Patch did not understand his gift of running until he entered a race one day. He ran in jeans with a patch on them, hence the name Patch. My first race was untraditional to, like the race Patch ran.
I ran barefoot, refusing to wear shoes, something I practiced until about midway through my junior high years. I had no idea I had the gift of running, just like Patch in the story. We were both a bit unconventional in our approach to our sport starting out.
Coach Anderson Became One Of My Coaches
In the book, Coach Anderson was one of the mentors in Patch's high school life. My head high school track and field coach was named Coach Anderson! This was just one of many coincidences in the book.
Coach Anderson taught Patch, who had a quiet and reserved personality, to become a great miler. Patch won his first ever race! Coach Anderson emphasized to Patch that if he was going to be a champion though, he had to train during the track season and mostly year-round.
Like Patch in the story, I was quiet, reserved, naive, and off the radar to my classmates. In other words, I was not in the mainstream of kids on the popularity when I was young. I, too, learned that year-round training for me was a ticket to a better life.
My demeanor, much like the personality style of Patch, was anything but outgoing, and I mostly kept to myself. I was just average or a little below in schoolwork and rarely participated in activities because of his shyness until running got a hold of me. I was not musically or artistically inclined and was significantly bullied at times, contributing to low self-confidence. I had few places to fit in.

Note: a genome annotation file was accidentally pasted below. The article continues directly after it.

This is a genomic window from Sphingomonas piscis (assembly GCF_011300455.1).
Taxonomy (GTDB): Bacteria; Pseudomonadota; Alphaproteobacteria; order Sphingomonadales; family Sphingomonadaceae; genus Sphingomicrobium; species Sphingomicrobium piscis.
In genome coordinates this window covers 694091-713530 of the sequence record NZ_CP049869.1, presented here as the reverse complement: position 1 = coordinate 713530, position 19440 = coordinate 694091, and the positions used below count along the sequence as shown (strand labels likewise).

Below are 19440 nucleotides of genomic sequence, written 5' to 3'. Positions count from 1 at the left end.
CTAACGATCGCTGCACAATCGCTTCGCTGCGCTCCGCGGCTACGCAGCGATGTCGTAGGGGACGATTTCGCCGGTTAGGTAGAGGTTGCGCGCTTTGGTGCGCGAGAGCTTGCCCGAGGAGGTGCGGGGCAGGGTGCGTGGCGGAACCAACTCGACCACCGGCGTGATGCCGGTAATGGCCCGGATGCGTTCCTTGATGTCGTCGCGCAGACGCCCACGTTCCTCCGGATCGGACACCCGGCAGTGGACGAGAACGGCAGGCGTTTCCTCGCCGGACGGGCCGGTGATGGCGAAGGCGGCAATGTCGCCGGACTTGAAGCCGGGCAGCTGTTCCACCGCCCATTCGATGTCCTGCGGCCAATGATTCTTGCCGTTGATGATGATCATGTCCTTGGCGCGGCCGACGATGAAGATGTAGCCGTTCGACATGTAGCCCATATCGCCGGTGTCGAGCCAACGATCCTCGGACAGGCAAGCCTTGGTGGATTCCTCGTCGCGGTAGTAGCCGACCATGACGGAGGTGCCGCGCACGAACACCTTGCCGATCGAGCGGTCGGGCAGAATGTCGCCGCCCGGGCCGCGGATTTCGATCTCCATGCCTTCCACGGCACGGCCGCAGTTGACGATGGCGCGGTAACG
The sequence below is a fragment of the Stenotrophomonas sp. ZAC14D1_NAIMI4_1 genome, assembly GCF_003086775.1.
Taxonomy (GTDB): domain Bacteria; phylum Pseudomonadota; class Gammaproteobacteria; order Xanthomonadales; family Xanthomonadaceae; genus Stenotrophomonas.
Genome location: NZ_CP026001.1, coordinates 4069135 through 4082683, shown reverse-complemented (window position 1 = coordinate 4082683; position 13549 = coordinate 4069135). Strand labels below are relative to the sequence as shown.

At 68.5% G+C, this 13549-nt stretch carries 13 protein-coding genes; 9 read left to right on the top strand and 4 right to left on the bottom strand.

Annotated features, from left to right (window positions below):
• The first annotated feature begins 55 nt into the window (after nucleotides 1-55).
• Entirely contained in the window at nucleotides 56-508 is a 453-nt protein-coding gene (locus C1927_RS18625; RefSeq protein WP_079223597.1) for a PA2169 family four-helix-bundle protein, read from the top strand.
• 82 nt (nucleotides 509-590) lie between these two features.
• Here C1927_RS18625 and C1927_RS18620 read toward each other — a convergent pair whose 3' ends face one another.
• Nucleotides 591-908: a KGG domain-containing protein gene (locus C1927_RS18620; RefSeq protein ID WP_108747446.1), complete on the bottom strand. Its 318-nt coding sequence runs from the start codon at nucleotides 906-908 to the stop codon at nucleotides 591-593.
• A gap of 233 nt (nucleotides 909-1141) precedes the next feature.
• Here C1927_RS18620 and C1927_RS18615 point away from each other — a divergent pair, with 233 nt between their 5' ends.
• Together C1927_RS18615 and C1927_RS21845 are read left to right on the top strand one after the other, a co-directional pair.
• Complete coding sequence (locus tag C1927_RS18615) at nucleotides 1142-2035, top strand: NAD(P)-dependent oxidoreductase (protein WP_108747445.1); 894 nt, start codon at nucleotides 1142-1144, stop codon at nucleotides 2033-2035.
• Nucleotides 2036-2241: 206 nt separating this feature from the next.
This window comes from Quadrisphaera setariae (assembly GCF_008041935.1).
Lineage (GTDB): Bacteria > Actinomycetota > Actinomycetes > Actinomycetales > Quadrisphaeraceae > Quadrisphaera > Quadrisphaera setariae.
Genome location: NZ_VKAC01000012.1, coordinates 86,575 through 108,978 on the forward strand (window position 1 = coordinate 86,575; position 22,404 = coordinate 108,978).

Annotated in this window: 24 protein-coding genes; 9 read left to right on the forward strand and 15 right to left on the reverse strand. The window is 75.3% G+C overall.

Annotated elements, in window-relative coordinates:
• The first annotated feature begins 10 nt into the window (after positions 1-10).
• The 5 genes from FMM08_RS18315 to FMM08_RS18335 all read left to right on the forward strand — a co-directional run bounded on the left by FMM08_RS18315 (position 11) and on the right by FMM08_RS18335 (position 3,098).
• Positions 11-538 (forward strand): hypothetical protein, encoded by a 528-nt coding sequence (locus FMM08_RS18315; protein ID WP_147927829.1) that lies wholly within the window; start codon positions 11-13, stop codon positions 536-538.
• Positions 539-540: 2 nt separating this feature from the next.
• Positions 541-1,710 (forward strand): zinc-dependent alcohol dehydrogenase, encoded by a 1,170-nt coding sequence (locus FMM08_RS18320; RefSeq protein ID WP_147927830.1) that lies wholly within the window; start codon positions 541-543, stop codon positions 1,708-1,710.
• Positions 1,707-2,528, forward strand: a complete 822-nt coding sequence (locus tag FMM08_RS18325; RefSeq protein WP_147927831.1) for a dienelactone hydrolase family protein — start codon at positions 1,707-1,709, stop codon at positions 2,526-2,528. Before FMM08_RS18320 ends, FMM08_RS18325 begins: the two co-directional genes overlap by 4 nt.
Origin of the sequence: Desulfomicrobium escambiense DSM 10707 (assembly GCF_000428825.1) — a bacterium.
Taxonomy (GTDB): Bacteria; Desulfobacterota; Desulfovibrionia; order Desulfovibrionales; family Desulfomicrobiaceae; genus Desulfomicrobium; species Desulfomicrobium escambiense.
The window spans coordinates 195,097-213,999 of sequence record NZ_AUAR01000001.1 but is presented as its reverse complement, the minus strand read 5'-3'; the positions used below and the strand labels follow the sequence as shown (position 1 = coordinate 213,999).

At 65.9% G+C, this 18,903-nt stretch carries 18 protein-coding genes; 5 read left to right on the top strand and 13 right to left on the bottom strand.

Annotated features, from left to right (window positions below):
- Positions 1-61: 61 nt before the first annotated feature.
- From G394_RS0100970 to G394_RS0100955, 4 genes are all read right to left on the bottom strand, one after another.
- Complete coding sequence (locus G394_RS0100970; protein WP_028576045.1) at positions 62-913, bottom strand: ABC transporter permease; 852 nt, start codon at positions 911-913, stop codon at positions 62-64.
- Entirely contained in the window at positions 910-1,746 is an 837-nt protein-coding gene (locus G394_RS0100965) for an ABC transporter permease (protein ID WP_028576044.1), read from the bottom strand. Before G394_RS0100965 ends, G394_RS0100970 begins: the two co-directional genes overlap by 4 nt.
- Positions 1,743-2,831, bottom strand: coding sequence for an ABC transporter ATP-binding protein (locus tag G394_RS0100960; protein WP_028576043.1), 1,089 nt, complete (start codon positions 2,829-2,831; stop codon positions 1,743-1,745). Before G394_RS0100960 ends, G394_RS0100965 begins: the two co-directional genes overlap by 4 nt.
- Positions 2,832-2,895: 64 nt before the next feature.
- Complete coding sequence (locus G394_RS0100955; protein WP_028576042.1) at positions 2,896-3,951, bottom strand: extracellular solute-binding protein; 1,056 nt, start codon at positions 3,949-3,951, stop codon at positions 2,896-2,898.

One day, like Patch, I was asked to run in a foot race against the entire school. The race was not a mid-distance race like the race Patch ran in the story, but to my delight, I won my first-ever race, the 75-yard dash, by a large margin.
My classmates were amazed for some reason that this quiet boy who sat in the back of the class could run that fast. The entire class picked me up and carried me around the playground that day as a respectful and encouraging gesture. Having most of your class pick you up on their shoulders was something like you would see in a movie, only it was real life.